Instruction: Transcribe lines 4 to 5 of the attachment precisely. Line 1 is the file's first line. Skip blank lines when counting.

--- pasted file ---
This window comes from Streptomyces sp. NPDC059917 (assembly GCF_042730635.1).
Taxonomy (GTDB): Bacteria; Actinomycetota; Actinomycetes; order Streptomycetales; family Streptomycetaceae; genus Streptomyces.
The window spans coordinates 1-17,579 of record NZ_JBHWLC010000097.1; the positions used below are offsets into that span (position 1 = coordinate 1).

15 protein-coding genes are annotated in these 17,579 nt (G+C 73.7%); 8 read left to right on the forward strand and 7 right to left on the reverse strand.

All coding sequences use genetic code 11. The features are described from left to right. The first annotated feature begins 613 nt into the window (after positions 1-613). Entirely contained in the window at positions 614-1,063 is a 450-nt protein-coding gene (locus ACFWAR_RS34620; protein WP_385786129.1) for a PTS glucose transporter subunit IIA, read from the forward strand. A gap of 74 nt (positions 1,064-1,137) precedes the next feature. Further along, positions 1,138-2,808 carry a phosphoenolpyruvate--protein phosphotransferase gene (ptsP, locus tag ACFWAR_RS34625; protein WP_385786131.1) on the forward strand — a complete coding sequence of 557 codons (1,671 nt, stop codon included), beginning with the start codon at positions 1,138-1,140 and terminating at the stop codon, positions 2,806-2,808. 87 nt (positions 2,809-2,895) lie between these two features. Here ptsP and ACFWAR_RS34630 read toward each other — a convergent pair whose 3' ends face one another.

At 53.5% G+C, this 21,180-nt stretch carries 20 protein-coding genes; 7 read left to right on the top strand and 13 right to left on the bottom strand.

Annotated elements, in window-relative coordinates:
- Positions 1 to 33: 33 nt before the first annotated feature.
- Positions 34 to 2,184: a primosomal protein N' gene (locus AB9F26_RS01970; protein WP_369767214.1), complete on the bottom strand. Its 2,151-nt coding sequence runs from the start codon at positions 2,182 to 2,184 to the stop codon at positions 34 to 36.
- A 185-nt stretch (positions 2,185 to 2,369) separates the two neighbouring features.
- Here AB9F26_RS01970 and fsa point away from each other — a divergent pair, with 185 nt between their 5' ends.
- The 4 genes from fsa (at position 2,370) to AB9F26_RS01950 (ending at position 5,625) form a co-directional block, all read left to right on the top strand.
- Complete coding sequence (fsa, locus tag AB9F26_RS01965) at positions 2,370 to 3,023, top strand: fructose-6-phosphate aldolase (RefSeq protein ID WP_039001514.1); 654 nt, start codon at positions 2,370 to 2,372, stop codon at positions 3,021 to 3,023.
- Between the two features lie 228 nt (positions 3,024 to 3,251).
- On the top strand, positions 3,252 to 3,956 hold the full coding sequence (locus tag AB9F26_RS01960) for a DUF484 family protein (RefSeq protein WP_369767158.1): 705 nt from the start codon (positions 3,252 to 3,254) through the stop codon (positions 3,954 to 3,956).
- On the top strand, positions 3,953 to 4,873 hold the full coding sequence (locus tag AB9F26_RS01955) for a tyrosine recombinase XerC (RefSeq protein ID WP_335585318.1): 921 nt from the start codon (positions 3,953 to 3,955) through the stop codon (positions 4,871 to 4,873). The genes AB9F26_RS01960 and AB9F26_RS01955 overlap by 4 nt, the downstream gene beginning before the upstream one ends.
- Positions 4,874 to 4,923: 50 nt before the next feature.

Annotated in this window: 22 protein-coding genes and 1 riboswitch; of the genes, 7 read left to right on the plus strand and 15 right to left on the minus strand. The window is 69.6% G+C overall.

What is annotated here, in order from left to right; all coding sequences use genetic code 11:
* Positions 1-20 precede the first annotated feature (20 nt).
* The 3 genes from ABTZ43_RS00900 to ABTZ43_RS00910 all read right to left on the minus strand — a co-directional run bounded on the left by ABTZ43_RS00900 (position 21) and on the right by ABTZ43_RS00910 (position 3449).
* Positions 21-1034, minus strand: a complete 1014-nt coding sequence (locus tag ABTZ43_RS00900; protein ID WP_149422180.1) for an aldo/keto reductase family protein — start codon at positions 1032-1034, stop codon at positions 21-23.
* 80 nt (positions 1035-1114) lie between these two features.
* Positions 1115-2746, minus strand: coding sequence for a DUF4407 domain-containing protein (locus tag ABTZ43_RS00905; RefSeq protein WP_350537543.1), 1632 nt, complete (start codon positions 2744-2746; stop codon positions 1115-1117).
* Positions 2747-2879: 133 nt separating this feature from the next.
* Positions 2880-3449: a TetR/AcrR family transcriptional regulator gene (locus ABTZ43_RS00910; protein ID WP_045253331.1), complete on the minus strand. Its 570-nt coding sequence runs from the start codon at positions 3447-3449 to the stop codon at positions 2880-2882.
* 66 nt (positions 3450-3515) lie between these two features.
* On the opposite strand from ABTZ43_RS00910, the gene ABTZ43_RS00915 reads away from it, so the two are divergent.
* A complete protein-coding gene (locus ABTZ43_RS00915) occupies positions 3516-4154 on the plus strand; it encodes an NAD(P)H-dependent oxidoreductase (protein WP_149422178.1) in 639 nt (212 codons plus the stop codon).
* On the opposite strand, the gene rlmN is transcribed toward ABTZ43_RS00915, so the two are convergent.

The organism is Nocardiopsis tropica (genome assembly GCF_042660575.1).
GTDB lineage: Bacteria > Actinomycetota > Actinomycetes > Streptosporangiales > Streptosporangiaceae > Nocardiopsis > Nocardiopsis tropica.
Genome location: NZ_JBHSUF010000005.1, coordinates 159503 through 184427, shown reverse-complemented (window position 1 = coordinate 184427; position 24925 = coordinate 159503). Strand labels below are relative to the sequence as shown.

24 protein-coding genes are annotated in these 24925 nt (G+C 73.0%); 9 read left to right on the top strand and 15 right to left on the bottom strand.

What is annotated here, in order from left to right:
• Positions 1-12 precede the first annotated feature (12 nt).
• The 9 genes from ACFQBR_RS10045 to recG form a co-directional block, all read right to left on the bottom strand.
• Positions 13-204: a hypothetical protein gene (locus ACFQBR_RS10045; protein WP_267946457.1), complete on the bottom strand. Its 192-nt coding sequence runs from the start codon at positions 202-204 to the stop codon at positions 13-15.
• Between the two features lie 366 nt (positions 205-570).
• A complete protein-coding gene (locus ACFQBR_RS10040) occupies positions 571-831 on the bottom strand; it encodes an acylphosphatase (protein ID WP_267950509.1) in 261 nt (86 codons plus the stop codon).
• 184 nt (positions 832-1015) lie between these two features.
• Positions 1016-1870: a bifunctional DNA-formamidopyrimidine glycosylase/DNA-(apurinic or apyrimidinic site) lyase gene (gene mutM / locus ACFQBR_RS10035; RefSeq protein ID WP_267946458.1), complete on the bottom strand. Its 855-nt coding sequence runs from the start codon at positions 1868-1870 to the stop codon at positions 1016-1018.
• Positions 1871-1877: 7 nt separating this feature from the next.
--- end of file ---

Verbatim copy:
15 protein-coding genes are annotated in these 17,579 nt (G+C 73.7%); 8 read left to right on the forward strand and 7 right to left on the reverse strand.

All coding sequences use genetic code 11. The features are described from left to right. The first annotated feature begins 613 nt into the window (after positions 1-613). Entirely contained in the window at positions 614-1,063 is a 450-nt protein-coding gene (locus ACFWAR_RS34620; protein WP_385786129.1) for a PTS glucose transporter subunit IIA, read from the forward strand. A gap of 74 nt (positions 1,064-1,137) precedes the next feature. Further along, positions 1,138-2,808 carry a phosphoenolpyruvate--protein phosphotransferase gene (ptsP, locus tag ACFWAR_RS34625; protein WP_385786131.1) on the forward strand — a complete coding sequence of 557 codons (1,671 nt, stop codon included), beginning with the start codon at positions 1,138-1,140 and terminating at the stop codon, positions 2,806-2,808. 87 nt (positions 2,809-2,895) lie between these two features. Here ptsP and ACFWAR_RS34630 read toward each other — a convergent pair whose 3' ends face one another.